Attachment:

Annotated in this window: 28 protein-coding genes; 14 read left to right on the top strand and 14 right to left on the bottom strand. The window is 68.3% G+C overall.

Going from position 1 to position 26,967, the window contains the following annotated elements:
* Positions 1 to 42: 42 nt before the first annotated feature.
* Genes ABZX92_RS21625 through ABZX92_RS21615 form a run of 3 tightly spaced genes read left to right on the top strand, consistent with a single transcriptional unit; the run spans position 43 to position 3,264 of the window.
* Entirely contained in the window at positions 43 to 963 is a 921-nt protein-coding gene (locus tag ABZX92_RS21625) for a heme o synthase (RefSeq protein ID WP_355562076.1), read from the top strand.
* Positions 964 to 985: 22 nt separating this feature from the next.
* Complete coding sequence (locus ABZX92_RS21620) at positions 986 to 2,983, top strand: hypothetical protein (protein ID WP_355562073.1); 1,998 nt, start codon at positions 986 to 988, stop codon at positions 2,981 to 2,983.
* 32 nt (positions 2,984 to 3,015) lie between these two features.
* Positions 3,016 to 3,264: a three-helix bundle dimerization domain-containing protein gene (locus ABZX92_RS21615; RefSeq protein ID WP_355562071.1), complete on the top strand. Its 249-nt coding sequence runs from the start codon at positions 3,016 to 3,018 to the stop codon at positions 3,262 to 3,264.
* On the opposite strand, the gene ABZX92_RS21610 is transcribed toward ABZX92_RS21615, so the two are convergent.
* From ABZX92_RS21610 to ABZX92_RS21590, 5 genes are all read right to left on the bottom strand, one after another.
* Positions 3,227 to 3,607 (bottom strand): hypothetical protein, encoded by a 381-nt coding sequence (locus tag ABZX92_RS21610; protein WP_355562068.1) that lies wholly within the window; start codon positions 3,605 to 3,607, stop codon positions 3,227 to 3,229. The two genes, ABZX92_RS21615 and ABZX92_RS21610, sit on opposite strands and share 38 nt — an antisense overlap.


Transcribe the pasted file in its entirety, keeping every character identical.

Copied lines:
Annotated in this window: 28 protein-coding genes; 14 read left to right on the top strand and 14 right to left on the bottom strand. The window is 68.3% G+C overall.

Going from position 1 to position 26,967, the window contains the following annotated elements:
* Positions 1 to 42: 42 nt before the first annotated feature.
* Genes ABZX92_RS21625 through ABZX92_RS21615 form a run of 3 tightly spaced genes read left to right on the top strand, consistent with a single transcriptional unit; the run spans position 43 to position 3,264 of the window.
* Entirely contained in the window at positions 43 to 963 is a 921-nt protein-coding gene (locus tag ABZX92_RS21625) for a heme o synthase (RefSeq protein ID WP_355562076.1), read from the top strand.
* Positions 964 to 985: 22 nt separating this feature from the next.
* Complete coding sequence (locus ABZX92_RS21620) at positions 986 to 2,983, top strand: hypothetical protein (protein ID WP_355562073.1); 1,998 nt, start codon at positions 986 to 988, stop codon at positions 2,981 to 2,983.
* 32 nt (positions 2,984 to 3,015) lie between these two features.
* Positions 3,016 to 3,264: a three-helix bundle dimerization domain-containing protein gene (locus ABZX92_RS21615; RefSeq protein ID WP_355562071.1), complete on the top strand. Its 249-nt coding sequence runs from the start codon at positions 3,016 to 3,018 to the stop codon at positions 3,262 to 3,264.
* On the opposite strand, the gene ABZX92_RS21610 is transcribed toward ABZX92_RS21615, so the two are convergent.
* From ABZX92_RS21610 to ABZX92_RS21590, 5 genes are all read right to left on the bottom strand, one after another.
* Positions 3,227 to 3,607 (bottom strand): hypothetical protein, encoded by a 381-nt coding sequence (locus tag ABZX92_RS21610; protein WP_355562068.1) that lies wholly within the window; start codon positions 3,605 to 3,607, stop codon positions 3,227 to 3,229. The two genes, ABZX92_RS21615 and ABZX92_RS21610, sit on opposite strands and share 38 nt — an antisense overlap.